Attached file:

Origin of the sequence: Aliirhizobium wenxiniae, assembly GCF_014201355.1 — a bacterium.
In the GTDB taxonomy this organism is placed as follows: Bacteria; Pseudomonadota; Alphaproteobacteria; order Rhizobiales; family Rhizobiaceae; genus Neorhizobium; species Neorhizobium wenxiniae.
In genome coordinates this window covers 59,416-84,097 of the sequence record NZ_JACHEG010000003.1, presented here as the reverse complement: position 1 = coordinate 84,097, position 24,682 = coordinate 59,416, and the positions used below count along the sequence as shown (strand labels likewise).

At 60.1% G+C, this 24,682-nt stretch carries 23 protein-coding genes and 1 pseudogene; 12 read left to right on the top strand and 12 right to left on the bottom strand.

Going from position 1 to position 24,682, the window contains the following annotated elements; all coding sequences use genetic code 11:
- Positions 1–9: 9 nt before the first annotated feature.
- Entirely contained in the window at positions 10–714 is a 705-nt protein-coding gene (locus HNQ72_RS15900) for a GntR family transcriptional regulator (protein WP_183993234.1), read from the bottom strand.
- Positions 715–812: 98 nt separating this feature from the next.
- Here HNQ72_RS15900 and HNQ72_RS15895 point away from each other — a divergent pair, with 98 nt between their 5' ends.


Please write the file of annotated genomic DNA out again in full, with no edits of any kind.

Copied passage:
Origin of the sequence: Aliirhizobium wenxiniae, assembly GCF_014201355.1 — a bacterium.
In the GTDB taxonomy this organism is placed as follows: Bacteria; Pseudomonadota; Alphaproteobacteria; order Rhizobiales; family Rhizobiaceae; genus Neorhizobium; species Neorhizobium wenxiniae.
In genome coordinates this window covers 59,416-84,097 of the sequence record NZ_JACHEG010000003.1, presented here as the reverse complement: position 1 = coordinate 84,097, position 24,682 = coordinate 59,416, and the positions used below count along the sequence as shown (strand labels likewise).

At 60.1% G+C, this 24,682-nt stretch carries 23 protein-coding genes and 1 pseudogene; 12 read left to right on the top strand and 12 right to left on the bottom strand.

Going from position 1 to position 24,682, the window contains the following annotated elements; all coding sequences use genetic code 11:
- Positions 1–9: 9 nt before the first annotated feature.
- Entirely contained in the window at positions 10–714 is a 705-nt protein-coding gene (locus HNQ72_RS15900) for a GntR family transcriptional regulator (protein WP_183993234.1), read from the bottom strand.
- Positions 715–812: 98 nt separating this feature from the next.
- Here HNQ72_RS15900 and HNQ72_RS15895 point away from each other — a divergent pair, with 98 nt between their 5' ends.